Day 2

From the images, video and sound captured at my randomly-generated location, I discovered three objects, of which their word associations seemed to interest me. These three words/phrases are porch, licence plate and Superfries. I have explored these words and their associations further, as seen in the below three mindmaps.

Porch_mindmap.jpg
Licence_plate_mindmap.jpg
Superfries_mindmap.jpg

Of all three objects, I will further investigate "the porch" and its origins, associations, purpose, etc.

Period
Evidence
Classical antiquity
  • Egyptian wall paintings seem to indicate that porches were occasionally used on houses
  • Tower of the Winds at Athens (100BC), in which two columns of a simple Corinthian order carry a pediment. Roman houses sometimes had long colonnades that served as porches facing the street (See fig. 1) - This building was constructed for the purpose of measuring time
  • This type carried over to the Early-Christian basilicas and was probably used as a formal entrance to the narthex, itself a porch-like structure, in buildings such as the Basilica of Old St. Peter’s (Rome, 330AD)
12th-century
  • The stately colonnaded church entrance was replaced with a simple projecting porch covering the western doors, as in the 12th-century San Zeno Maggiore at Verona, Italy, in which the columns are carried on marble lions, a motif frequently seen in Lombardy
  • In France, especially in Burgundy, the porch developed into a vaulted structure of great height and importance, two or more bays long and sometimes as wide as the entire church. The porch of the abbey church at Vézelay (1132–40) (See fig. 2) is a large and particularly fine example of this type, which is sometimes called an antechurch
Gothica era
  • Two main porch types were developed in English ecclesiastical buildings. The first was a small, gabled porch that projected from the north or south walls of the nave rather than from the west doors, which, in contrast to the west doors of the great French cathedrals, were often small and undistinguished. The other type of porch, called a galilee, was developed to such an extent that it almost became a separate building. Galilees in medieval churches may have been used as courts of law or as places in which corpses lay before interment, but they probably served chiefly as chapels for penitents before their admission to the body of the church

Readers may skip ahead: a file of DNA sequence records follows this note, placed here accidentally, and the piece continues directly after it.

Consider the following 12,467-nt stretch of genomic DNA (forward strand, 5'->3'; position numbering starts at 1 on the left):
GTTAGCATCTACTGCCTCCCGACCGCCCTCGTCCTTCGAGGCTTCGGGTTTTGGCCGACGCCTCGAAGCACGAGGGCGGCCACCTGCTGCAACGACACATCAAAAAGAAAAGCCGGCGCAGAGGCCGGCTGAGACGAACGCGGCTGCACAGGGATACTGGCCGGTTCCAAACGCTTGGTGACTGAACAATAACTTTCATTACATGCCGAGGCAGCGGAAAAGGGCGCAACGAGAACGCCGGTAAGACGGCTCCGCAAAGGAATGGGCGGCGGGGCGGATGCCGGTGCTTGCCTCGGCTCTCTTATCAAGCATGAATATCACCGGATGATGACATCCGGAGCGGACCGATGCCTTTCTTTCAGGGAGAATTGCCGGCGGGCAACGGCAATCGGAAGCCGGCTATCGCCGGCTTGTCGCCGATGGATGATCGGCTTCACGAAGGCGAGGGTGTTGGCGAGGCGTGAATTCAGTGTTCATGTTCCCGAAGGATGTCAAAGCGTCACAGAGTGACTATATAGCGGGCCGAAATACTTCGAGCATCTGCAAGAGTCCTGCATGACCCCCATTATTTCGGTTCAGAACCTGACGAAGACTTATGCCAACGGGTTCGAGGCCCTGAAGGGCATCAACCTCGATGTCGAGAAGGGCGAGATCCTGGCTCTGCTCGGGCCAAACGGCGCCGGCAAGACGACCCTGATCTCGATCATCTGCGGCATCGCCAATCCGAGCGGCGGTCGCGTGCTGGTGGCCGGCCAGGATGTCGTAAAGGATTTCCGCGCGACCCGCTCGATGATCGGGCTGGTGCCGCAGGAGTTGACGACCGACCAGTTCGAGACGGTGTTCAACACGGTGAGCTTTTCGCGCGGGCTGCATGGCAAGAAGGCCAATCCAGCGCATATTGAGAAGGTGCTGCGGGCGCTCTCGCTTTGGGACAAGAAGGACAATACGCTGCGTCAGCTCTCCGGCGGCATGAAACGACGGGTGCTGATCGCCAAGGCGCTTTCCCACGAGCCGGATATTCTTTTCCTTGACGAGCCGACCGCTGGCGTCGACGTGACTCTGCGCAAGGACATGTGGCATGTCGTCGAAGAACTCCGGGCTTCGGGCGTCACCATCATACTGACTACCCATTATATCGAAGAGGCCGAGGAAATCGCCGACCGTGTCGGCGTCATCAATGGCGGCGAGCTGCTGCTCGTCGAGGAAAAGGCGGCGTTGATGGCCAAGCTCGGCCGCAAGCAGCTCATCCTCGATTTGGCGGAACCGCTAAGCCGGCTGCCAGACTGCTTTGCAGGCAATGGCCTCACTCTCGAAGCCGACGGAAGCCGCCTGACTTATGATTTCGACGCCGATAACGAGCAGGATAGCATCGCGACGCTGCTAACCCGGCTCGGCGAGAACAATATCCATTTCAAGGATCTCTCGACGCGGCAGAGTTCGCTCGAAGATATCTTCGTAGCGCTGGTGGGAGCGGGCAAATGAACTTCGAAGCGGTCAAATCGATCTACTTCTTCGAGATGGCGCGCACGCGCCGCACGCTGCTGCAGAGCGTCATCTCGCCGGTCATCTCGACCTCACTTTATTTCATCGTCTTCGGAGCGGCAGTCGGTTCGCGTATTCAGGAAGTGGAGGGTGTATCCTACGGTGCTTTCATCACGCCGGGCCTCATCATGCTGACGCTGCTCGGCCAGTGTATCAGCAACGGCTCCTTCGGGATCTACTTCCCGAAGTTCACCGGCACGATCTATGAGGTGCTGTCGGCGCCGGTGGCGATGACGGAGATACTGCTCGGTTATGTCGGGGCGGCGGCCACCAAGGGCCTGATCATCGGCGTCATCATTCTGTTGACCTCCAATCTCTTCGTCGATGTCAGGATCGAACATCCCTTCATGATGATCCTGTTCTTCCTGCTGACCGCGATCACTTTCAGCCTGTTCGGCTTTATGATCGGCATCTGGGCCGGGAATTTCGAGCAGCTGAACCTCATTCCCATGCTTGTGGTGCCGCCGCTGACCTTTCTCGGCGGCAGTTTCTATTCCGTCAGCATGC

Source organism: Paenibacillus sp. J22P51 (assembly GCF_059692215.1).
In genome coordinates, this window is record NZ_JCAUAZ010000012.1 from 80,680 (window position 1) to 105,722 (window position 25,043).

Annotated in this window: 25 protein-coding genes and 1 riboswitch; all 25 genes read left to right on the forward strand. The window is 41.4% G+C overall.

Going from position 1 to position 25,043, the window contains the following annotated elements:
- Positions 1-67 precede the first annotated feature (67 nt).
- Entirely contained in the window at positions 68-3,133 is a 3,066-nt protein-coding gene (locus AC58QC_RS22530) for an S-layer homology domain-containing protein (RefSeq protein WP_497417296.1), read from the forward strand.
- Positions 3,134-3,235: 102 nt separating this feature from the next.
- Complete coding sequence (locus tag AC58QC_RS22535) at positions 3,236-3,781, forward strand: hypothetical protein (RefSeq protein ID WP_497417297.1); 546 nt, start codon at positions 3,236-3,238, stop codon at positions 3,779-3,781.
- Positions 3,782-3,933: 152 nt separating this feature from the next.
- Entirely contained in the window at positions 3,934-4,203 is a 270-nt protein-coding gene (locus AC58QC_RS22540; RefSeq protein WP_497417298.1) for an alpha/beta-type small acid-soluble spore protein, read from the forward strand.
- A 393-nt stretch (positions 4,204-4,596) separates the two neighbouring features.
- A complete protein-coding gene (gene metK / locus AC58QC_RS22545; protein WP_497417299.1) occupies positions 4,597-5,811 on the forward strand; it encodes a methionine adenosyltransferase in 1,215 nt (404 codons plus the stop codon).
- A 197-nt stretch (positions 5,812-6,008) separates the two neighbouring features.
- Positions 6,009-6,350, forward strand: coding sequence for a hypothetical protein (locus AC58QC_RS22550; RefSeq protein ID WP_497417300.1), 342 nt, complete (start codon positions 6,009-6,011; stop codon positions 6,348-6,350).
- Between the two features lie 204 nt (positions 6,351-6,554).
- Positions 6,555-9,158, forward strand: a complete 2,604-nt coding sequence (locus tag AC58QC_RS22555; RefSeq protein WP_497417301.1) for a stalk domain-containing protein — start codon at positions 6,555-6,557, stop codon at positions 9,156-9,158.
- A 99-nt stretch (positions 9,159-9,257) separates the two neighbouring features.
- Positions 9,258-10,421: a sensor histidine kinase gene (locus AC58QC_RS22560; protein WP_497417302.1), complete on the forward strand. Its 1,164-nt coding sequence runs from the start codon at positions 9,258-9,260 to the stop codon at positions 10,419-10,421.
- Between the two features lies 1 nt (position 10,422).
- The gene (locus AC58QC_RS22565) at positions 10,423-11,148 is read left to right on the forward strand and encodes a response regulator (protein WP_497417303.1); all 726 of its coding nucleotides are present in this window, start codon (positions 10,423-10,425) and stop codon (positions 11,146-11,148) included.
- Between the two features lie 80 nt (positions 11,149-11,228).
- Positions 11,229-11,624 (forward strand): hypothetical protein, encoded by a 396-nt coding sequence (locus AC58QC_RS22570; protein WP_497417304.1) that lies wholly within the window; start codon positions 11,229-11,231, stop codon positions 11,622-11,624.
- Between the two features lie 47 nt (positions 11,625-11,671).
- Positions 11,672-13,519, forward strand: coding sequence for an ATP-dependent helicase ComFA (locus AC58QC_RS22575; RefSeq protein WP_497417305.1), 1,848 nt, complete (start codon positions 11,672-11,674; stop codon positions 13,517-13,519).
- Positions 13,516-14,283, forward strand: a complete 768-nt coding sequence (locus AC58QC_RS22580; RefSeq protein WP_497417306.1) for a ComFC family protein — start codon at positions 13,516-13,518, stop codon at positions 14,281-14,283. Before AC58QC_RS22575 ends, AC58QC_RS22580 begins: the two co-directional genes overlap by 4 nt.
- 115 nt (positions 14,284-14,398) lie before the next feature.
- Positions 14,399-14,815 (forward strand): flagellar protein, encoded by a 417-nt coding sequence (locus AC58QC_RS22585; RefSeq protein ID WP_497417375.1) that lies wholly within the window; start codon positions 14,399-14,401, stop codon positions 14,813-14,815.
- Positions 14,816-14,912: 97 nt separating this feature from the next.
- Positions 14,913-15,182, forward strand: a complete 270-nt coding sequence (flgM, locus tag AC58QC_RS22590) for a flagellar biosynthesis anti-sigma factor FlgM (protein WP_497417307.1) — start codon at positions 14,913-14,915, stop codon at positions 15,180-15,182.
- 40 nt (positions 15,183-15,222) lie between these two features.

• In Germany, churches of the Flamboyant Gothic period were frequently decorated with western porches of fantastic richness, with a great use of cusping, tracery, and canopy work, as in the double-arched entrance of the Ulm cathedral (c. 1390) and the triangular porch of the cathedral at Regensburg, Switzerland (1482–86) (See link to my process findings, fig. 3)
Renaissance era
  • Porches were typically colonnaded porticos. Simple porches of two or four columns were exceedingly common features of domestic architecture in England and the United States, dating from the late 18th-century
Contextual origins of the porch (from Britannica Online)

Tower_of_the_Winds.jpg
Fig. 1 - Tower of the Winds

Vezelay_Abbey.jpg
Fig. 2 - Vézelay Abbey

P1040534
Fig. 3 - Photograph captured at random location - car parked outside front porch with sticker CH (Switzerland)

| Previous page | Next page |